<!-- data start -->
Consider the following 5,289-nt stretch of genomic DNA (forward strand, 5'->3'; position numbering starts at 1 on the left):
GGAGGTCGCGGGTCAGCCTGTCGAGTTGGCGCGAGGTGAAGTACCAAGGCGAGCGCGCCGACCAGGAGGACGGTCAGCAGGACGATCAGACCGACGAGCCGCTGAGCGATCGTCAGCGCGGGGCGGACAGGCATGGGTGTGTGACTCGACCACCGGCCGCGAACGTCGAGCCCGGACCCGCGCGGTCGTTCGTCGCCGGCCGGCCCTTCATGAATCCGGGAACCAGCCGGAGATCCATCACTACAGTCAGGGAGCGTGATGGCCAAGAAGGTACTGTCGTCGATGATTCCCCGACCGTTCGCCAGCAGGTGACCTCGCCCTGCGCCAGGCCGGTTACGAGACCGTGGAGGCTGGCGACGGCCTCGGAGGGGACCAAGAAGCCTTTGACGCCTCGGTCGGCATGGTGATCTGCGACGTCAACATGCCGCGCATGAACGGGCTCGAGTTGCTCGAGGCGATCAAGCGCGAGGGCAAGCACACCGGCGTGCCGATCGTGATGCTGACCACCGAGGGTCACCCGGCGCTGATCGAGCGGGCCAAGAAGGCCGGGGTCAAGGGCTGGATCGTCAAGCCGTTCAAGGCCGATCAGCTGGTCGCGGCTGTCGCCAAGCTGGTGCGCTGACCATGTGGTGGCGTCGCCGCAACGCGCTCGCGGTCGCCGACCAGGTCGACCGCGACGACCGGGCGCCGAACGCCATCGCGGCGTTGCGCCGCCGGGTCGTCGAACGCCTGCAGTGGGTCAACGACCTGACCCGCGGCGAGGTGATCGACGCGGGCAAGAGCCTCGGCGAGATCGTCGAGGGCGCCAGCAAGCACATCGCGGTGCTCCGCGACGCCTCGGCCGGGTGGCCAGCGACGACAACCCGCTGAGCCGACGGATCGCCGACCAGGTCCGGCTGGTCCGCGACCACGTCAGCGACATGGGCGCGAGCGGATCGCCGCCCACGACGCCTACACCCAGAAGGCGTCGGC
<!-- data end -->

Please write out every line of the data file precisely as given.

Consider the following 5,289-nt stretch of genomic DNA (forward strand, 5'->3'; position numbering starts at 1 on the left):
GGAGGTCGCGGGTCAGCCTGTCGAGTTGGCGCGAGGTGAAGTACCAAGGCGAGCGCGCCGACCAGGAGGACGGTCAGCAGGACGATCAGACCGACGAGCCGCTGAGCGATCGTCAGCGCGGGGCGGACAGGCATGGGTGTGTGACTCGACCACCGGCCGCGAACGTCGAGCCCGGACCCGCGCGGTCGTTCGTCGCCGGCCGGCCCTTCATGAATCCGGGAACCAGCCGGAGATCCATCACTACAGTCAGGGAGCGTGATGGCCAAGAAGGTACTGTCGTCGATGATTCCCCGACCGTTCGCCAGCAGGTGACCTCGCCCTGCGCCAGGCCGGTTACGAGACCGTGGAGGCTGGCGACGGCCTCGGAGGGGACCAAGAAGCCTTTGACGCCTCGGTCGGCATGGTGATCTGCGACGTCAACATGCCGCGCATGAACGGGCTCGAGTTGCTCGAGGCGATCAAGCGCGAGGGCAAGCACACCGGCGTGCCGATCGTGATGCTGACCACCGAGGGTCACCCGGCGCTGATCGAGCGGGCCAAGAAGGCCGGGGTCAAGGGCTGGATCGTCAAGCCGTTCAAGGCCGATCAGCTGGTCGCGGCTGTCGCCAAGCTGGTGCGCTGACCATGTGGTGGCGTCGCCGCAACGCGCTCGCGGTCGCCGACCAGGTCGACCGCGACGACCGGGCGCCGAACGCCATCGCGGCGTTGCGCCGCCGGGTCGTCGAACGCCTGCAGTGGGTCAACGACCTGACCCGCGGCGAGGTGATCGACGCGGGCAAGAGCCTCGGCGAGATCGTCGAGGGCGCCAGCAAGCACATCGCGGTGCTCCGCGACGCCTCGGCCGGGTGGCCAGCGACGACAACCCGCTGAGCCGACGGATCGCCGACCAGGTCCGGCTGGTCCGCGACCACGTCAGCGACATGGGCGCGAGCGGATCGCCGCCCACGACGCCTACACCCAGAAGGCGTCGGC